Weekly Neuroscience Update

optogenetics-living-brain-neurosciencenews.jpgA new optogenetic method called Optobow is helping researchers to discover specific and individual components of functional neural networks in the living brain. A Nature Communications report states this new method can help provide more detailed insights into both brain function and structure.

A new Translational Psychiatry report suggests physical exercise may help protect neurons and reduce symptoms of dementia in older people.

Researchers have developed a software tool that analyzes functional magnetic resonance imaging (fMRI) scans of patient brains and with 74% accuracy diagnoses schizophrenia. Moreover, the software’s algorithms were also able to reasonably estimate how bad the symptoms of the disease were in individual patients.

A new study reveals a drug currently used to treat dementia may be helpful in the treatment of traumatic brain injury.

Individual differences in the pattern of release of the hormone cortisol in response to a stressful experience reveal how stressed a person actually feels, suggests a study of healthy women published in The Journal of Neuroscience. This approach could help to better identify and treat individuals more susceptible to the negative feelings associated with the physiological stress response.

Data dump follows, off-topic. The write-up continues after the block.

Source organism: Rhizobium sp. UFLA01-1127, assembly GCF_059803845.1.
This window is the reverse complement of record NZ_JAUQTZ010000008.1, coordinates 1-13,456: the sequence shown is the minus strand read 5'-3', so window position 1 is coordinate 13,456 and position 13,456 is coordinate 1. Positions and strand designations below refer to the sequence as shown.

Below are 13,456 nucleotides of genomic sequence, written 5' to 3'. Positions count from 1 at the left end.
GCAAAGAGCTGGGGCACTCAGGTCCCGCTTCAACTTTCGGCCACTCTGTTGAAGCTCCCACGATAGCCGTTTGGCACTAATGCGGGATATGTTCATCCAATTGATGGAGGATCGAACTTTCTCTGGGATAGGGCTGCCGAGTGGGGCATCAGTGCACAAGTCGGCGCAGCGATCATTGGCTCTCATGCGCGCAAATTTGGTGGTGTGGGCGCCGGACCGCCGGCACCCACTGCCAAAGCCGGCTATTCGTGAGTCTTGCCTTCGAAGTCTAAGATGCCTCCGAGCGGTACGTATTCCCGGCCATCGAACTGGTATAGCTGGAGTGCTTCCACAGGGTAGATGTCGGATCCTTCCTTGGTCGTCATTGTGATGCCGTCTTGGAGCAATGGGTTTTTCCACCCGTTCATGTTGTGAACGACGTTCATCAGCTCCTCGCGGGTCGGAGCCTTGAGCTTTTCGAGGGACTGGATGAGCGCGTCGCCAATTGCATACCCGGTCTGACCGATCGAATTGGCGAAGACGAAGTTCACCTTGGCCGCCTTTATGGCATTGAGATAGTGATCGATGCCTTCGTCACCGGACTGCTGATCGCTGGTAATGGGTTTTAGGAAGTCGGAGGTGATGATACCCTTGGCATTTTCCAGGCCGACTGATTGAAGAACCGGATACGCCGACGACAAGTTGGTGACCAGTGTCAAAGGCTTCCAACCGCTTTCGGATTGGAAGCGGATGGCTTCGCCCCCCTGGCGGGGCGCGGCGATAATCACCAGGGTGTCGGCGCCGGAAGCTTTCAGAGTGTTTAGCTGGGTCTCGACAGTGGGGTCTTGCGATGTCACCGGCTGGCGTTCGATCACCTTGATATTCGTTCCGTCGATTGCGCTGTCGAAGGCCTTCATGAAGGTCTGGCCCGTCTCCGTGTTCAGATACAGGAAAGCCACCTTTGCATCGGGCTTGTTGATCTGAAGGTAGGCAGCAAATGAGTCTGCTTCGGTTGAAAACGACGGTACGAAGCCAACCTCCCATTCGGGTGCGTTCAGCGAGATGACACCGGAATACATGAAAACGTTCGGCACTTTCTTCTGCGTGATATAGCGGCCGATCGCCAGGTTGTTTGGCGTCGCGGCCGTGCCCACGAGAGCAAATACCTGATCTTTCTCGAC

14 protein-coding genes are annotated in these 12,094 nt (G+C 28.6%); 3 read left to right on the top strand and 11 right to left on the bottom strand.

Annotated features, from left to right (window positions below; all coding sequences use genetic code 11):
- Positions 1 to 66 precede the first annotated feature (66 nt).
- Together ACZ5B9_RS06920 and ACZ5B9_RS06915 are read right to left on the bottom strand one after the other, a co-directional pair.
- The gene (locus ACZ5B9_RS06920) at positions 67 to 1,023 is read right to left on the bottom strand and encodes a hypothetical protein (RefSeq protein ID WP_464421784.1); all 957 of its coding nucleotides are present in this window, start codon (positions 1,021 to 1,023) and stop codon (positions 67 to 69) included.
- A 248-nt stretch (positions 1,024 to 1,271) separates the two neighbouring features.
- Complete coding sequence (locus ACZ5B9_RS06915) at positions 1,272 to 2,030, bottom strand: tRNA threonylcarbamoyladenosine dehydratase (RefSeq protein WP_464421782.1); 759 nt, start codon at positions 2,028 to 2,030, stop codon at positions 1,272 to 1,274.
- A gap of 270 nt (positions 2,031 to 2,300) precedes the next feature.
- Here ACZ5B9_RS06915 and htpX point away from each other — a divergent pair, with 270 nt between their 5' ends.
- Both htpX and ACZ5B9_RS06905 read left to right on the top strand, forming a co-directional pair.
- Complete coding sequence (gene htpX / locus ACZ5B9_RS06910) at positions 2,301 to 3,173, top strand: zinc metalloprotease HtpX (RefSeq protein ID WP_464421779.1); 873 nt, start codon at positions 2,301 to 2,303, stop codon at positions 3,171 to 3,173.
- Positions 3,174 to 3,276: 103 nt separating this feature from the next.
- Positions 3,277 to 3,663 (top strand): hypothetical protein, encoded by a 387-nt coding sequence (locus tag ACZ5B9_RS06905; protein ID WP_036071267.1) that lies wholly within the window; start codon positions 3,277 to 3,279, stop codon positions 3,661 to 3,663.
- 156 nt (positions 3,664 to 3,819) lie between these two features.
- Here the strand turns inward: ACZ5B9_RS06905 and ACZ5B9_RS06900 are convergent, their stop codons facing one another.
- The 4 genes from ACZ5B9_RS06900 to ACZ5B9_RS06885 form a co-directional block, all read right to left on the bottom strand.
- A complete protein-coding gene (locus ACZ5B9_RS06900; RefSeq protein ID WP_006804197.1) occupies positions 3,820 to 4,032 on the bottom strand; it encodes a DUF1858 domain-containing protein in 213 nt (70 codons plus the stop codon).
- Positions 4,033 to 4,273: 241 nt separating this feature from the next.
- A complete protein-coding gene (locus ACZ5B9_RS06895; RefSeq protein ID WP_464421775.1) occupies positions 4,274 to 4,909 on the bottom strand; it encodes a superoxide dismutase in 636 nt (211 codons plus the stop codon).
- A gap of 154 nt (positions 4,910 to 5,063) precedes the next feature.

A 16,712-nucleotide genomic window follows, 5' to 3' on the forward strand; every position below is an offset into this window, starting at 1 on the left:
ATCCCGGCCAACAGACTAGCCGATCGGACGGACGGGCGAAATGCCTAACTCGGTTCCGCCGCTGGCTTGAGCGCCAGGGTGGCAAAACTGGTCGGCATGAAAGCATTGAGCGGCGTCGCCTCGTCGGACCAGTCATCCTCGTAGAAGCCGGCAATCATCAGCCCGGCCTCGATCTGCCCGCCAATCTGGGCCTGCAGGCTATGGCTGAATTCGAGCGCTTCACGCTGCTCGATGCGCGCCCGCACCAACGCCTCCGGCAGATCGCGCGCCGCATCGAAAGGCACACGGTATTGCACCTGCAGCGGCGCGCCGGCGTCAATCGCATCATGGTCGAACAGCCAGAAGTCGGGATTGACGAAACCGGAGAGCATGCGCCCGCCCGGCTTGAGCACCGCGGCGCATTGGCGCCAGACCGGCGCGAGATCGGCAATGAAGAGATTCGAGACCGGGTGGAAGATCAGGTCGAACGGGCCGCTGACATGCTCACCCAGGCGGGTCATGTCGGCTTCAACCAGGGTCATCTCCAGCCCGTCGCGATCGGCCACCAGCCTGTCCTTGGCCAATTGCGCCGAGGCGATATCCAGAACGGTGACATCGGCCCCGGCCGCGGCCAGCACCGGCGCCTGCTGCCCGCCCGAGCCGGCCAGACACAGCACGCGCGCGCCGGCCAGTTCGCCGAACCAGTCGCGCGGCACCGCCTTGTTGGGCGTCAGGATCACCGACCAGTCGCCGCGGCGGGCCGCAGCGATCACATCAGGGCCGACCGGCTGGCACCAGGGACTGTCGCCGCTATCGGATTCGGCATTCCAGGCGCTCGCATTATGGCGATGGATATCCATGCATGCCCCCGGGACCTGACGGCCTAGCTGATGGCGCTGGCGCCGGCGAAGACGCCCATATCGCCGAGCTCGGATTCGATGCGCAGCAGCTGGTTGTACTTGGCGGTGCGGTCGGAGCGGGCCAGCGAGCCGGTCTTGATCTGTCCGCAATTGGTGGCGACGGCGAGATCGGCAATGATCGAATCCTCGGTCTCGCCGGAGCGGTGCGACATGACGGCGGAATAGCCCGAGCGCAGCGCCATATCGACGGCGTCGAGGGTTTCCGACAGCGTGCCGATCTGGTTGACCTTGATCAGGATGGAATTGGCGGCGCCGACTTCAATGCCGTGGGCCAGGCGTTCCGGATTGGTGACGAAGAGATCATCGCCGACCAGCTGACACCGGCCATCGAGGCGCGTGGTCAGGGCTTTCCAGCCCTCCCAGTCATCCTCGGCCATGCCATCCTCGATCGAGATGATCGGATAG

A new study has found that a gene variant, thought to be carried by nearly 25 percent of the population, increases the odds of developing depression.

Just as athletes cross-train to improve physical skills, those wanting to enhance cognitive skills can benefit from multiple ways of exercising the brain, according to a comprehensive new research.

A small patch of neurons fires in complex ways to encode movement of much of the body according to new research.

Using cryo-electron microscopy, researchers have been able to capture how glutamate opens glutamate receptor ion channels. The Nature study provides significant insight into how receptors can mediate brain function.

Finally this week, a team at the University of Wollongong, Australia, has used a 3D printer to create nerve cells found in the brain.

 

Leave a Reply

Fill in your details below or click an icon to log in:

WordPress.com Logo

You are commenting using your WordPress.com account. Log Out / Change )

Twitter picture

You are commenting using your Twitter account. Log Out / Change )

Facebook photo

You are commenting using your Facebook account. Log Out / Change )

Google+ photo

You are commenting using your Google+ account. Log Out / Change )

Connecting to %s